INTERVIEW: Viral Communication Hotbed, by Claudia D’Alonso / Translation: Ian Bolton

This text is republished in collaboration with Digicult.it. It was released on March 2006, and has been edited for republication.

According to some scientists the word “virus” does not indicate a living being, but “information” contained in the DNA/RNA with various alignments at some point of the genome. The virus enters into the organism and taking advantage of vital cycles and nutriment it infects; it modifies the cellular morphology succeeding at times to prime modifications in the informative matrix of the host, represented by the DNA. From some years the macro international advertising organism has been suffering from a singular viral infection that has been slowly fighting internally in order to change of morphogenesis and reproductive mechanisms: cultural jamming.

The cultural jammers, cultural saboteurs, are advertising groups, communication artists and professionals that, taking advantage of an individual’s/consumer’s addiction to publicity, inoculate into mind television advertising, pseudo-events, posters, stickering, fake sites, underhanded viruses that replicate themselves among the minds provoking semantic short circuits and derailment of the advertising content from the straight path of produce-consume-die.

Born in Italy in 2003 Guerrigliamarketing.it , is an advertising agency that uses non-conventional communication techniques, like the creation of fictitious events or campaigns reaching the limits of legality, through which they “fuck the market in order to enter it”, entering the media system and taking away the automatism communication. Among the campaigns of the guerrillas: Rottama il Brand (Wreck the Brand), that promotes the appropriation of incentives for those companies that decide to junk their own obsolete marketing plans; Shock and Hoax, network of urban marketing actions on the national territory during which areas of various Italian cities have been swamped with alarming Military announcements of “prohibited Limits” and “military drills” in order to provoke in our life of western tranquillity a small shock and a lightning bolt of thought towards the war in Middle East; the creation of t-shirts Spazio Disponibile (Available Space) in order to make us think about the unpaid promotion of the brands through the clothes that we wear; the site of Espropriproletari (proletarian expropriation) that ironically promotes the actions of expropriation of companies as a tactic to obtain unexpected straightening of media antennas, ergo advertisement at zero cost.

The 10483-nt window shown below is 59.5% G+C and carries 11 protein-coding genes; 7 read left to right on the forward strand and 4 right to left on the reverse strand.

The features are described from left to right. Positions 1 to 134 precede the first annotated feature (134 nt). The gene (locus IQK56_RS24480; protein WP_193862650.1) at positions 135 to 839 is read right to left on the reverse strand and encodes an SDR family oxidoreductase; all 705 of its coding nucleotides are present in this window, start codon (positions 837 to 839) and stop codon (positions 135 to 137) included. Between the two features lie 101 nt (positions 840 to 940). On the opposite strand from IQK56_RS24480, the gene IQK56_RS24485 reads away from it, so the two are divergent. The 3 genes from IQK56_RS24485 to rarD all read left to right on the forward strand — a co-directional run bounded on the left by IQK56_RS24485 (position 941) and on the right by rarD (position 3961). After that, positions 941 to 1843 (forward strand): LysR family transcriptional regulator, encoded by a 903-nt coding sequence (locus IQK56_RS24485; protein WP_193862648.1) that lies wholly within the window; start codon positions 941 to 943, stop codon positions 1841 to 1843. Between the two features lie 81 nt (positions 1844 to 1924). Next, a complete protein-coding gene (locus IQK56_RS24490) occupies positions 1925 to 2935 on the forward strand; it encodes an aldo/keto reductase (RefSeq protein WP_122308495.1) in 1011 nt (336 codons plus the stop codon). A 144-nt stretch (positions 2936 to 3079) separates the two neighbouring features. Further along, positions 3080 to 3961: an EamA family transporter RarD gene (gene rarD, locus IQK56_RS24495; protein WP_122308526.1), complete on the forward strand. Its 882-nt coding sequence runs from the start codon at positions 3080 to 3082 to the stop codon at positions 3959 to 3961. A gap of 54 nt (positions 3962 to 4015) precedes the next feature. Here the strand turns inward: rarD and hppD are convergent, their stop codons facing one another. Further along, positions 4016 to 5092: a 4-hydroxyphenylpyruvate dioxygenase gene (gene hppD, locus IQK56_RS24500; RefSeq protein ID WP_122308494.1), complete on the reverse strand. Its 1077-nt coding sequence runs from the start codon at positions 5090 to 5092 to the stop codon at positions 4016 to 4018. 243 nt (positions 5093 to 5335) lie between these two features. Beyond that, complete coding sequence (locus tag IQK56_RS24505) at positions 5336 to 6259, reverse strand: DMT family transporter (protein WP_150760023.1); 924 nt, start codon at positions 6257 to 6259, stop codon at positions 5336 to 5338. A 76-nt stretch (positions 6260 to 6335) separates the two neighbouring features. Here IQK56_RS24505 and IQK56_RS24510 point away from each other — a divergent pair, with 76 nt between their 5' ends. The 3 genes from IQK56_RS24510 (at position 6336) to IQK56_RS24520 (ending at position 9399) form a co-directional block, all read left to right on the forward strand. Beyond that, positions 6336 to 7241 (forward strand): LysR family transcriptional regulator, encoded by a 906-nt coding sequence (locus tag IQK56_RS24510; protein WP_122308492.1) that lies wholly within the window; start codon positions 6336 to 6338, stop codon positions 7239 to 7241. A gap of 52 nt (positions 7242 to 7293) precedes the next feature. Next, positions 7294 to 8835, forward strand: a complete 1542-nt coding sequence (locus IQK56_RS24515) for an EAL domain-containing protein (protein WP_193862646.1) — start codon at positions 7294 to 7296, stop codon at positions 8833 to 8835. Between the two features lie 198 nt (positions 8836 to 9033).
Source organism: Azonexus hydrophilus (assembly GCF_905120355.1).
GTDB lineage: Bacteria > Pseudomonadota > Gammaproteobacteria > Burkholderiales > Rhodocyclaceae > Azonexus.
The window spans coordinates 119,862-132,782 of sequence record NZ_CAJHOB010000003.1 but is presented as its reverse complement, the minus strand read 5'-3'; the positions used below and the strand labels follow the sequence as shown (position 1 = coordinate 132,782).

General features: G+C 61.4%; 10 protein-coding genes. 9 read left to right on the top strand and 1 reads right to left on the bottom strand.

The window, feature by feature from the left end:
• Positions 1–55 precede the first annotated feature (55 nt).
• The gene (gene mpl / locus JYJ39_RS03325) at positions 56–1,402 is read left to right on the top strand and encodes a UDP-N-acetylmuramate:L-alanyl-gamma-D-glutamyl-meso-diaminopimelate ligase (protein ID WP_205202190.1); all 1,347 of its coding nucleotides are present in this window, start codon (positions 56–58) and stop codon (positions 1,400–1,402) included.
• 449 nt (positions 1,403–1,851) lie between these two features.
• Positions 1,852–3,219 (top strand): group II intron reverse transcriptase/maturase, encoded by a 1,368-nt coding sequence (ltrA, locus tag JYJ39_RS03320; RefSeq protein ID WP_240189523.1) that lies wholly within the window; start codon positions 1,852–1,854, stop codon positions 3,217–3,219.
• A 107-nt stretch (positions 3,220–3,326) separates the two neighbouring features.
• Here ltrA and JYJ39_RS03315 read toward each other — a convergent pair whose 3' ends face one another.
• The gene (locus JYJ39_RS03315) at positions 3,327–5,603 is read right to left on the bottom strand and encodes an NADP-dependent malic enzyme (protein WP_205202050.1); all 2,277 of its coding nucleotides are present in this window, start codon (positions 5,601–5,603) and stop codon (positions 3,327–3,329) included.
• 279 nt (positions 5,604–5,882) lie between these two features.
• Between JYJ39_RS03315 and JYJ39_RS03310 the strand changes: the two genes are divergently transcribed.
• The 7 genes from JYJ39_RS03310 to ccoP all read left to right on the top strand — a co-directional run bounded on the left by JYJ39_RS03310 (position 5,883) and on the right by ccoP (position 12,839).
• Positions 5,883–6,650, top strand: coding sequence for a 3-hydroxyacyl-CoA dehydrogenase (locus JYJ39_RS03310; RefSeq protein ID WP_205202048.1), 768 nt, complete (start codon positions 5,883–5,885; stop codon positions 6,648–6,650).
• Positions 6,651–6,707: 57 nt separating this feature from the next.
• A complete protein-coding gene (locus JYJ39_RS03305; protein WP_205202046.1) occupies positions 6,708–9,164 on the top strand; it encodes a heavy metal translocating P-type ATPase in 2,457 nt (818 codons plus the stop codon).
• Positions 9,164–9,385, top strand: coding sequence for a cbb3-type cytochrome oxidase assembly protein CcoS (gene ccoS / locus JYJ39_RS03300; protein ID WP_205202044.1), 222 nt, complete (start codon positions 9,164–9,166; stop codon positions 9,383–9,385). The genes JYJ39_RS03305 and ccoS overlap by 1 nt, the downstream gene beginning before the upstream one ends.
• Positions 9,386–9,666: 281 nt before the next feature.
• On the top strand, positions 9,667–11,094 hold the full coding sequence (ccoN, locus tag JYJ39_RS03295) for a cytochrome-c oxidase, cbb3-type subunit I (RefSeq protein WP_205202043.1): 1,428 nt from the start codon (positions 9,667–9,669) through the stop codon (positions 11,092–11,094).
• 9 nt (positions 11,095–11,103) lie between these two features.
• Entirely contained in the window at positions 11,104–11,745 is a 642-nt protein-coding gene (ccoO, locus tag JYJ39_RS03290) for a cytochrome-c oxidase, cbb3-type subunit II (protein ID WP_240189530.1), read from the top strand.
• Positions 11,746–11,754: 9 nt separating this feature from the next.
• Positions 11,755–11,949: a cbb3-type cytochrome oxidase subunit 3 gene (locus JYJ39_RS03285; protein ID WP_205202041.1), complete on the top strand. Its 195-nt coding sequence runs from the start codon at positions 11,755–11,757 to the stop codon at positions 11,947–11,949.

We had the opportunity to meet and have a chat with Andrea Natella, founder and chairman of the project Guerrillamarketing.it; this is what came out…